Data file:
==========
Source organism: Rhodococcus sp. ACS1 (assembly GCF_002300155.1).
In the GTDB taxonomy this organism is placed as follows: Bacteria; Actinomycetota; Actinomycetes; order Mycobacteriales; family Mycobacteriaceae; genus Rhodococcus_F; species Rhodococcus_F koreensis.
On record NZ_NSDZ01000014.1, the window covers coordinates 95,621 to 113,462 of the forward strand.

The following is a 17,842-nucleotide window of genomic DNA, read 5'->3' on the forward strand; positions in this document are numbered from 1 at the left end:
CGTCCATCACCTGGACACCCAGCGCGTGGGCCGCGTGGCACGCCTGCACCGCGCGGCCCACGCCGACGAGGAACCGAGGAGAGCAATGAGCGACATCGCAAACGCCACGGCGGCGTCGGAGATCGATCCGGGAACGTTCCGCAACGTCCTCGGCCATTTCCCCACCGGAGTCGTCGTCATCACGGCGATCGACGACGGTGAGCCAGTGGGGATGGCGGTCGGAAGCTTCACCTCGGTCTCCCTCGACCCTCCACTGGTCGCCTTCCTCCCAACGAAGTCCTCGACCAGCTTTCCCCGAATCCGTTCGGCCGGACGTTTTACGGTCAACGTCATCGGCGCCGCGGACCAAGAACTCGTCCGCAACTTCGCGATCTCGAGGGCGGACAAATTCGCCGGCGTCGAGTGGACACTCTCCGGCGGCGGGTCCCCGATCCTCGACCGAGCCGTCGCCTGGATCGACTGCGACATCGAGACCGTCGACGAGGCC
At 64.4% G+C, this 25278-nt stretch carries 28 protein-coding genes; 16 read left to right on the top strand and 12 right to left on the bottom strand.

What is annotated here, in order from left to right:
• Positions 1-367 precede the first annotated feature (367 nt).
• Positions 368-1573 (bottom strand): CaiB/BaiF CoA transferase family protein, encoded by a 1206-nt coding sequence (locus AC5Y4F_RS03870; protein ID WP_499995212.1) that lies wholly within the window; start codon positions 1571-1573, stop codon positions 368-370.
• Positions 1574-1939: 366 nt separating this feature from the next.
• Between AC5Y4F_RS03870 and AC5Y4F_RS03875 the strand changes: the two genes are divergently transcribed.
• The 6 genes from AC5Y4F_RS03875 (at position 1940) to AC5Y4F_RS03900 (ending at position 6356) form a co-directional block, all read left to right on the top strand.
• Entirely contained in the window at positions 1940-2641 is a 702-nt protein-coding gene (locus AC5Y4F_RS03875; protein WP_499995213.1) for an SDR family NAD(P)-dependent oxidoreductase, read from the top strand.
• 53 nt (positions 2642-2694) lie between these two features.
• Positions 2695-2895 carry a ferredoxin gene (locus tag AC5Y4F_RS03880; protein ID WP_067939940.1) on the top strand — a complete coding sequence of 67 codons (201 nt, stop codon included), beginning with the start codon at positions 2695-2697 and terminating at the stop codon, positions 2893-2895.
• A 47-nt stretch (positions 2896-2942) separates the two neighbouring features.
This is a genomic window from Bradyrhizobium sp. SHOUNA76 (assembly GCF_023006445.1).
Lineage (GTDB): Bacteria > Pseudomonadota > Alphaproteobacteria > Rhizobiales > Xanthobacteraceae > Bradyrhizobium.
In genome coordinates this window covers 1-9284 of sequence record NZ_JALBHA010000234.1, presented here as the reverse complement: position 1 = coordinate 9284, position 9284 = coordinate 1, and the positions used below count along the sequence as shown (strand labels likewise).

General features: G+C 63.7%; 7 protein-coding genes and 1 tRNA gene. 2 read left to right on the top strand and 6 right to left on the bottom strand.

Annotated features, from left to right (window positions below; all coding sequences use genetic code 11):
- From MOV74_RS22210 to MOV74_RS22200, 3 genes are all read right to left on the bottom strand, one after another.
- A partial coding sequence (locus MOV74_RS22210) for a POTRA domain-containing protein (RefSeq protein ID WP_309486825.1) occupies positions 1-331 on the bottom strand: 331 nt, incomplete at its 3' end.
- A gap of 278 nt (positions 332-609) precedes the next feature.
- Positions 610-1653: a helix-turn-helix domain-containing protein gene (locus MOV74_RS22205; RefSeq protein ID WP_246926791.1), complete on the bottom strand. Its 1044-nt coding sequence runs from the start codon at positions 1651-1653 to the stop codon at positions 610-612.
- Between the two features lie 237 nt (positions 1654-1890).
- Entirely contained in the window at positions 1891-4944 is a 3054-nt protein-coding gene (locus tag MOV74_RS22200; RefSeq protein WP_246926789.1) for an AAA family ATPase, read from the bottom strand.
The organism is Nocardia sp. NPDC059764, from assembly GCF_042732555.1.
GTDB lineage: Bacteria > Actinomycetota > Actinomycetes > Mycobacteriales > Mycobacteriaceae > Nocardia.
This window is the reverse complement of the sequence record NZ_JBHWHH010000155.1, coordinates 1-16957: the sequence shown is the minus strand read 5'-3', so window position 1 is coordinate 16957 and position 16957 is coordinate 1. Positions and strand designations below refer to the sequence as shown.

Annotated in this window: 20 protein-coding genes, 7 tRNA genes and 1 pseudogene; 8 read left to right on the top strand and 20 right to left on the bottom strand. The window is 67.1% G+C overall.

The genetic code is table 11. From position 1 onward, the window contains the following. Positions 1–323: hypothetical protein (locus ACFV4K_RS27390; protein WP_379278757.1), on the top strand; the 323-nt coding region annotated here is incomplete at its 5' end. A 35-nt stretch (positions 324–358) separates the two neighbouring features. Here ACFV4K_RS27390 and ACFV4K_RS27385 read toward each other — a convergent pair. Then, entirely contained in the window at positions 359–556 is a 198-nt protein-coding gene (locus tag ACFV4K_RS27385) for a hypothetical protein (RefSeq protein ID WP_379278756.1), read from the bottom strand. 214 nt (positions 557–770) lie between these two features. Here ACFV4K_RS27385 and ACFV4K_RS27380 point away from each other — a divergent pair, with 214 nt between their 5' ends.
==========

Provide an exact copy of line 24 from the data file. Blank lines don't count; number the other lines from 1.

- A gap of 278 nt (positions 332-609) precedes the next feature.